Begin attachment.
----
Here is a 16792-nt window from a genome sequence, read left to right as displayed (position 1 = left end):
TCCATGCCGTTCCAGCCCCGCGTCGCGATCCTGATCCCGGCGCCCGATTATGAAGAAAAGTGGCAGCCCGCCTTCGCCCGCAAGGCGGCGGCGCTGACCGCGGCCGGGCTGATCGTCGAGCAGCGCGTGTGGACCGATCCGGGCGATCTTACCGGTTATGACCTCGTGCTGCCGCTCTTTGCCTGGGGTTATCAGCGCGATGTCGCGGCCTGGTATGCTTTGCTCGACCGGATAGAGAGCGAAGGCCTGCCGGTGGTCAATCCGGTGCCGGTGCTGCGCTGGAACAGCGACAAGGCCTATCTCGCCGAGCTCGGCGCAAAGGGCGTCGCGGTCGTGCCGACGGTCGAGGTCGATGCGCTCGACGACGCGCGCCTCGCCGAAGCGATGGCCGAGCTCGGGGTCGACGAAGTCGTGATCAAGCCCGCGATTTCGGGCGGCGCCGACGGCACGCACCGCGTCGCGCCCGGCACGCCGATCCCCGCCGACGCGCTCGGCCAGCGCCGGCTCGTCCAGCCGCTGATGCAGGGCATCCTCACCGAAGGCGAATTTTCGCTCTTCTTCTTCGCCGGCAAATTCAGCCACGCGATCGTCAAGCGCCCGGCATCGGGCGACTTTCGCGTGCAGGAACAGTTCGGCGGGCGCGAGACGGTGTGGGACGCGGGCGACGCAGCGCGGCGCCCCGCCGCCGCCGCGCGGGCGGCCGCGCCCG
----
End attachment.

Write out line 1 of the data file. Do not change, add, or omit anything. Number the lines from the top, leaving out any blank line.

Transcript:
Here is a 16792-nt window from a genome sequence, read left to right as displayed (position 1 = left end):